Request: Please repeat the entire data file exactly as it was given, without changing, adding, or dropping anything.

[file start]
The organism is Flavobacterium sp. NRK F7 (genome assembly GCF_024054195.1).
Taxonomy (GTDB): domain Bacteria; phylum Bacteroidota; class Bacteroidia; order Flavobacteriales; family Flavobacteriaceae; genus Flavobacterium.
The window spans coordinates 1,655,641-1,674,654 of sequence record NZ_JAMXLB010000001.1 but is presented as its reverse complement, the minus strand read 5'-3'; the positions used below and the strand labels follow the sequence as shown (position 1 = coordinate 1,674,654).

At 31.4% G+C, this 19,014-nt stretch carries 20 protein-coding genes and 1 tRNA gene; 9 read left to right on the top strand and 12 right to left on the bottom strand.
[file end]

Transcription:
The organism is Flavobacterium sp. NRK F7 (genome assembly GCF_024054195.1).
Taxonomy (GTDB): domain Bacteria; phylum Bacteroidota; class Bacteroidia; order Flavobacteriales; family Flavobacteriaceae; genus Flavobacterium.
The window spans coordinates 1,655,641-1,674,654 of sequence record NZ_JAMXLB010000001.1 but is presented as its reverse complement, the minus strand read 5'-3'; the positions used below and the strand labels follow the sequence as shown (position 1 = coordinate 1,674,654).

At 31.4% G+C, this 19,014-nt stretch carries 20 protein-coding genes and 1 tRNA gene; 9 read left to right on the top strand and 12 right to left on the bottom strand.